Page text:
Mutual funds India provides a convenient way for investors to participate in financial markets, access professional management, and achieve diversification in their investment portfolios. However, like all investments, they come with their own set of risks, and it’s crucial for investors to understand the specific mutual fund they are investing in, their investment goals, and risk tolerance before making investment decisions.
To invest in mutual funds , one must know that they are categorized into several types based on their investment objectives and asset allocation. The most common types include:
Equity funds: These funds primarily invest in stocks or equities. They are suitable for investors seeking higher returns over the long term but are ready to accept higher volatility.
Debt funds: Debt funds invest in fixed-income securities such as government bonds, corporate bonds, and other debt instruments. They are considered lower-risk investments compared to equity mutual fund schemes and are suitable for investors looking for stable returns.
Hybrid funds: Hybrid funds, also known as balanced funds, invest in a mix of both equities and debt instruments. They aim to provide a balance between growth and stability.
Liquid funds: Liquid funds invest in short-term money market instruments such as treasury bills and commercial paper. They are ideal for parking surplus funds temporarily and offer high liquidity.
Tax-saving funds (ELSS): Equity linked savings schemes (ELSS) are tax-saving mutual fund investments that offer tax benefits under Section 80C of the Income Tax Act. They primarily invest in equities and have a lock-in period of three years.
Apart from some of the common categories of mutual funds, which are actively managed, there are some other funds which are passively managed mutual funds. Under passively managed funds, there are two types – ETF and index funds.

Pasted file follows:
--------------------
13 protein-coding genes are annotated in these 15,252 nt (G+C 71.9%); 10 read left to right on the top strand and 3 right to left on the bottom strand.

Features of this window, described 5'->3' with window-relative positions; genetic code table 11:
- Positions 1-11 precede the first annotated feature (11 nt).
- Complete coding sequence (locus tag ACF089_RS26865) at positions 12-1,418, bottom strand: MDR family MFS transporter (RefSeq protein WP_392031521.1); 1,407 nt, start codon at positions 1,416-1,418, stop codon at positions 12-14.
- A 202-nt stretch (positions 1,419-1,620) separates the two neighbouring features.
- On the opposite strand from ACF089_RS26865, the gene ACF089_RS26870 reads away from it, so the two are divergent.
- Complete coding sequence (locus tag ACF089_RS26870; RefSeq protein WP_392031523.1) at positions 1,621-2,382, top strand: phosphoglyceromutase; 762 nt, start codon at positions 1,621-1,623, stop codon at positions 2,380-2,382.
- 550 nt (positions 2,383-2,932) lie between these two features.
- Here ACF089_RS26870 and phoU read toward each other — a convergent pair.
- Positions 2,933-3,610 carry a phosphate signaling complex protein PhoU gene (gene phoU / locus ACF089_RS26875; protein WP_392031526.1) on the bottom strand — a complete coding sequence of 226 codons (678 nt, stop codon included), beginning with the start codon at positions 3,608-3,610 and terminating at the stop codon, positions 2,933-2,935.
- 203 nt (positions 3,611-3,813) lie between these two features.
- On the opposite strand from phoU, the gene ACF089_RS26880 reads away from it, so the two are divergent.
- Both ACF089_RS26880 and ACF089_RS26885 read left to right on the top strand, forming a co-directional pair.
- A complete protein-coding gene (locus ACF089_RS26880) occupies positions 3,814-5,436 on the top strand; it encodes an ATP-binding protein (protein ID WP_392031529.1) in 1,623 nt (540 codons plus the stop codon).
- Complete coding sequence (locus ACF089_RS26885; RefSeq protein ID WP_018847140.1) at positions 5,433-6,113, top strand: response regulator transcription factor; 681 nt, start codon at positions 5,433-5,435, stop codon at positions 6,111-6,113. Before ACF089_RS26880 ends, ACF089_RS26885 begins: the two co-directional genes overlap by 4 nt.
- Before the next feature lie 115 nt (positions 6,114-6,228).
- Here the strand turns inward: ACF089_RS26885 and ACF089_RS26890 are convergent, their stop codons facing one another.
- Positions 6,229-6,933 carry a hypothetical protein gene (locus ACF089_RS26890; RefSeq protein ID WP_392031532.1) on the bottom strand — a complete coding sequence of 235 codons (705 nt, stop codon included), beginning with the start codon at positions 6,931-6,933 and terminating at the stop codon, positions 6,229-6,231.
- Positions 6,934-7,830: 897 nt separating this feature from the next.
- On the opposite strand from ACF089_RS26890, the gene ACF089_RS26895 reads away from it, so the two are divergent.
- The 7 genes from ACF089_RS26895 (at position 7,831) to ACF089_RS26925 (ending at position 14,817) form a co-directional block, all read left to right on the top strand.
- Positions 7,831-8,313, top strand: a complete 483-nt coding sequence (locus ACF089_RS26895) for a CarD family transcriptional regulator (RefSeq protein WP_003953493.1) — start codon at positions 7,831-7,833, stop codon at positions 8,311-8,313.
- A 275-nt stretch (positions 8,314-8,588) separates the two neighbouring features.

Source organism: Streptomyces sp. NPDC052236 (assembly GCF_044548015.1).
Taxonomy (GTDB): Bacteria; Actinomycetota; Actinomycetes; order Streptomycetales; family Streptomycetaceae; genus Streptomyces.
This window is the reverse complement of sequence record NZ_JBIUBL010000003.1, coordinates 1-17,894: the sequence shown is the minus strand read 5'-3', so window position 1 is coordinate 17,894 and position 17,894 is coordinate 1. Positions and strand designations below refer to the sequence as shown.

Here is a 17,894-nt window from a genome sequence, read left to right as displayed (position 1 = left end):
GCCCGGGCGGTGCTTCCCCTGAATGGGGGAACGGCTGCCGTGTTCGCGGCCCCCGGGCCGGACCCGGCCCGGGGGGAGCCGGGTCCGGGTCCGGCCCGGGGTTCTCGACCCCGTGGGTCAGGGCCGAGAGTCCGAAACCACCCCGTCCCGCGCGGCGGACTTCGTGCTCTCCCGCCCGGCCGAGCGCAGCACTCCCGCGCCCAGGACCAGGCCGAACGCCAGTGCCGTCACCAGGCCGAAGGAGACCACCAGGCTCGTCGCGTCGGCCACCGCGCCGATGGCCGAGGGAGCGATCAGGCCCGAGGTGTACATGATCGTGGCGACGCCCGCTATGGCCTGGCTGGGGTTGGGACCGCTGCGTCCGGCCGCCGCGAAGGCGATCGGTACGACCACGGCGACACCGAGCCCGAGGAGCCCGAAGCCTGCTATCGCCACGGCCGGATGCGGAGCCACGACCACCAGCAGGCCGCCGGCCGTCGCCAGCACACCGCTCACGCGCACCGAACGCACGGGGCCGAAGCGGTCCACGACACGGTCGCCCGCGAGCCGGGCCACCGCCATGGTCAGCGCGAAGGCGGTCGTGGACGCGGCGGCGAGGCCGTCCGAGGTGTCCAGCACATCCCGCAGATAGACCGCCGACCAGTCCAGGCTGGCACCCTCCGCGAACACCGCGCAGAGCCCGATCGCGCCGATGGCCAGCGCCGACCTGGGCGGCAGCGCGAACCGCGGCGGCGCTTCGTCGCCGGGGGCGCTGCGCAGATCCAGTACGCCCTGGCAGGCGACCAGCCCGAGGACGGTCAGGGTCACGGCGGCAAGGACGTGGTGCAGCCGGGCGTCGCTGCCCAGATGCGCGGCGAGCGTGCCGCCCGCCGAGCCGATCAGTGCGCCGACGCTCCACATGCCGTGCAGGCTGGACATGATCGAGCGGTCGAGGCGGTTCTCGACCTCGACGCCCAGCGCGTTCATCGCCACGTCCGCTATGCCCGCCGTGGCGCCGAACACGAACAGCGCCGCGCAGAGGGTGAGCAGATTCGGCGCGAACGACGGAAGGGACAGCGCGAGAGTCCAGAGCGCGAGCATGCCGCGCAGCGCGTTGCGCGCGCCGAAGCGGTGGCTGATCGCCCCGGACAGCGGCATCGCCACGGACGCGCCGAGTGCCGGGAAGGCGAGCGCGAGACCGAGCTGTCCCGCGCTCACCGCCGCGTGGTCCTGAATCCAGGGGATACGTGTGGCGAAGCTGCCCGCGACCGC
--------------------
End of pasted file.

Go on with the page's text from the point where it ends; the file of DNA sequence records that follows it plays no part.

ETF or exchange traded funds are passively managed funds which track a market index and aim to replicate the return of that index. For example – a NIFTY 50 ETF fund will aim to replicate the performance of the Nifty 50 index. Nifty 50 Index represents the 50 largest companies listed on India’s National Stock Exchange (NSE).
Risks associated with mutual funds –
To invest in mutual funds, one must be aware of the following risks associated with it –
Market risk: The value of mutual fund investments can fluctuate based on daily market movements.
Liquidity risk: Although most mutual funds are liquid, certain ETF funds which does not have much liquidity on the exchanges, may not be sold when you want it.
Credit risk: Debt funds are exposed to credit risk if the issuer of the bond defaults on interest or principal payments. Therefore, investors must check the risk profile of the debt fund before investing in it.
How to invest in mutual funds –
Here is a simple guide on how to invest in mutual funds –
Choose an investment platform: Investors can buy mutual fund schemes through various channels, including asset management companies (AMCs), banks, and online mutual fund platforms or mobile apps.
KYC (Know your customer): Complete the KYC process by submitting necessary documents, such as identity and address proof, if you are not already KYC compliant.
Select Funds: Determine your investment goals and risk tolerance. Choose mutual funds that align with your investment objectives.
Way to invest: You can invest in mutual funds by purchasing units either through one-time investment or systematic investment plan, depending upon your cash flow situation.
Monitor and review: Keep an eye on your investments and review your mutual fund portfolio periodically to ensure it remains aligned with your goals.